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It happens. Sometimes it takes a couple many years to have a child, and then they may only be able to have one or two. I don't think there is anything to the idea that Aegon I couldn't have children. And just because we haven't heard of any prior failed pregnancies doesn't tell us there weren't any.

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3 hours ago, Bael's Bastard said:

It happens. Sometimes it takes a couple many years to have a child, and then they may only be able to have one or two. I don't think there is anything to the idea that Aegon I couldn't have children. And just because we haven't heard of any prior failed pregnancies doesn't tell us there weren't any.

A couple? Sure. Two couples? That's odd. Even if Aegon was not sterile, the quality of his semen cannot have been that good. But even if Aegon technically could father children - this doesn't prove that either Aenys or Maegor are his children.

And it certainly is noteworthy that no miscarriages, stillbirths or dead children in the cradle are recorded for Aegon the Conqueror and his sister-wives. After all, we have a history on his reign, and we can assume that the most noteworthy events of his reign were recorded therein, and we know from the other reigns that dead children and stillbirths are seen as noteworthy events that were recorded for other kings.

It makes little sense to assume there may have been pregnancies where none are recorded, else we could just pretend Alysanne had, say, five miscarriages in addition to her successful pregnancies, or that Aemon got Jocelyn pregnant half a dozen times but only Rhaenys survived in the end. But we have no reason to do that.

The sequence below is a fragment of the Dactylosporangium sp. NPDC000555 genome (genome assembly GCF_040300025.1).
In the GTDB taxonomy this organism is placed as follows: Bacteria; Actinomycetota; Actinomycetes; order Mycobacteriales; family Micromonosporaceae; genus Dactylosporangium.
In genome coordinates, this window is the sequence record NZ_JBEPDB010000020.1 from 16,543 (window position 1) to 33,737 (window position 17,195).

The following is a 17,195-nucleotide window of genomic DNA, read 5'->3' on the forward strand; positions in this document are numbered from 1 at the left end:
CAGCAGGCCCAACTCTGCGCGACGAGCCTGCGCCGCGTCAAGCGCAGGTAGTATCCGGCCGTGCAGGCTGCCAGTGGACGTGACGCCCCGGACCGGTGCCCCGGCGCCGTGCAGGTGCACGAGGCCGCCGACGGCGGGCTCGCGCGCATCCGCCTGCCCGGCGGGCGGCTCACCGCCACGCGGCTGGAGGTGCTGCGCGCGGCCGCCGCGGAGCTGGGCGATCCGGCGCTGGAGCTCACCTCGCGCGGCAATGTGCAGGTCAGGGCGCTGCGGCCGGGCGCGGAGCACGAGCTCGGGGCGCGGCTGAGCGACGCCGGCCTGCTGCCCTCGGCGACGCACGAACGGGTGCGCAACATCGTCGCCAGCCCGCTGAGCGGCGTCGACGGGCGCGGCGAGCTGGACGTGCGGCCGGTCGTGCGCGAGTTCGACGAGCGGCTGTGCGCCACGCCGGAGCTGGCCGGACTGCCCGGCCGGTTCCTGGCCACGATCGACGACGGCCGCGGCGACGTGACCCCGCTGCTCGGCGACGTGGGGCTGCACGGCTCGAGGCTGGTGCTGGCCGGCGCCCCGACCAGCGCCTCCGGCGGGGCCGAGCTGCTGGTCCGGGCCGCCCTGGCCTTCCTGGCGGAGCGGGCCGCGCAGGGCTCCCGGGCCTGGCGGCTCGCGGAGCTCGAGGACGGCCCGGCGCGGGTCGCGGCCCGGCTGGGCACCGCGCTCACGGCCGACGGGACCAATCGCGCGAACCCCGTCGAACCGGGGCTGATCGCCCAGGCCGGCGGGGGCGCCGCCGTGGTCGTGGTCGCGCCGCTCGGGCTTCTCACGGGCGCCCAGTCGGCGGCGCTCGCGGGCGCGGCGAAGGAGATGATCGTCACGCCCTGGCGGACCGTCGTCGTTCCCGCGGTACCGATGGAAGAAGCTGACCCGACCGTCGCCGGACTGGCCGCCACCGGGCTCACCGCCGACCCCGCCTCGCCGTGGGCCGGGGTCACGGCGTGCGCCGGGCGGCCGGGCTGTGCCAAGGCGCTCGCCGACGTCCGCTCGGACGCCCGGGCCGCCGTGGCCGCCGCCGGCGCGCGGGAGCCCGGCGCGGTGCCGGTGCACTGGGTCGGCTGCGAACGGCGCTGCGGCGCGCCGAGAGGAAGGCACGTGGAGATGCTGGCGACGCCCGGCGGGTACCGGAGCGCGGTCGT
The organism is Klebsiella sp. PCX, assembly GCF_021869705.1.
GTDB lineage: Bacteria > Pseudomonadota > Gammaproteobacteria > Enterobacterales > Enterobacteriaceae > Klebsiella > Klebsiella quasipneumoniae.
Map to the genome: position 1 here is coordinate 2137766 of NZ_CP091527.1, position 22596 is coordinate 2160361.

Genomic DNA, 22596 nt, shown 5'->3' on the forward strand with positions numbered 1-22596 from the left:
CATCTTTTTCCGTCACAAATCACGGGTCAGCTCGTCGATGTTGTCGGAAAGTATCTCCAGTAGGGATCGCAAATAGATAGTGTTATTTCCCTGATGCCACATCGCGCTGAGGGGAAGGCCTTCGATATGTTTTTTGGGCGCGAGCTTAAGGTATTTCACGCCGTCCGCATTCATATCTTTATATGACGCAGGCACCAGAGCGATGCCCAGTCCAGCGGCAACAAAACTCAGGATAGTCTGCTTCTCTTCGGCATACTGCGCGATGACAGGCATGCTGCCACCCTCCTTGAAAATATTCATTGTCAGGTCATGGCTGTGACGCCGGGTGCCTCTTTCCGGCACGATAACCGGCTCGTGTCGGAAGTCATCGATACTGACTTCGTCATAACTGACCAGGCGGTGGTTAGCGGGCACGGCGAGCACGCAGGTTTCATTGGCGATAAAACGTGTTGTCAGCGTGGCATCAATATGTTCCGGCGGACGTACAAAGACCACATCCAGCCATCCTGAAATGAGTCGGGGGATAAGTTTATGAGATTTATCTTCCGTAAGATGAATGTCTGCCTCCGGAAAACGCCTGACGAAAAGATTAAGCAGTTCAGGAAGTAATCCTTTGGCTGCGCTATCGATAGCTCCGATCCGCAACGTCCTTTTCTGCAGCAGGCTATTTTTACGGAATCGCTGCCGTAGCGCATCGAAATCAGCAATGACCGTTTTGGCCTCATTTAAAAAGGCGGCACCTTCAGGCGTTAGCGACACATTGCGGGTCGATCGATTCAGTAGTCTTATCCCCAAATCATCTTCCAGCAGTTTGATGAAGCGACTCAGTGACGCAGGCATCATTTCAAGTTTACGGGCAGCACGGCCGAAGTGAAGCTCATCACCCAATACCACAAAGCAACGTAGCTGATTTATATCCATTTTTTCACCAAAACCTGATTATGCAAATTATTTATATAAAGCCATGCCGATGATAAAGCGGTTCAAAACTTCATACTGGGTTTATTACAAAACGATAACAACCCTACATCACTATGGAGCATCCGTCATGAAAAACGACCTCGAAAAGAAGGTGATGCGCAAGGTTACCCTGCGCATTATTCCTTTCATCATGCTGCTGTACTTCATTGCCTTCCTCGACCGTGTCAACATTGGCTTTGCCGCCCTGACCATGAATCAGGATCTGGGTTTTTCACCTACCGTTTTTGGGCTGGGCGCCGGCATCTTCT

The author clearly framed the story of the Conqueror and his sons in a way that makes it not unlikely that he is not their father. Had he wanted to make it crystal clear that Aegon was their father he could have done that, too - as he did for many other Targaryens and their children. We are not given any hints that Aenys' children, Aerea and Rhaella, Jaehaerys I's many children, Rhaenys, Viserys, Daemon, Alicent's children, Rhaenyra's sons by Daemon, or Aegon II's children were not fathered by the men who are recorded as their father.

But the case of the sons of the Dragon is different.

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4 minutes ago, Arthur Peres said:

What was the age gap between Visenya Aegon and Rhaenys?

At 1 AC, they were 29, 27 and 24.

Note how Fire and Blood defines its scope. Starting abruptly at when Aegon got the alliance/marriage offer from Argilac that provoked the Conquest.

The years immediately before are declared as a matter of rumour. For some reason, these are rumours that were not confirmed as soon as Aegon became a person of importance and sometimes showed himself in public.

Aerion and Valaena are bare names. We never hear how old Aegon was when Aerion died and Aegon became his own master. We never hear if Valaena outlived Aerion to live with her son as Lord, and then how long. The one thing we do hear is that Aegon mounted Balerion before marrying his sisters.

Considering the lack of coverage where coverage should be expected, we cannot rule out Aegon&Sisters having had miscarriages, stillbirths or infant deaths in their teens or early twenties as "nobodies" on Dragonstone.

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1 hour ago, Arthur Peres said:

What was the age gap between Visenya Aegon and Rhaenys?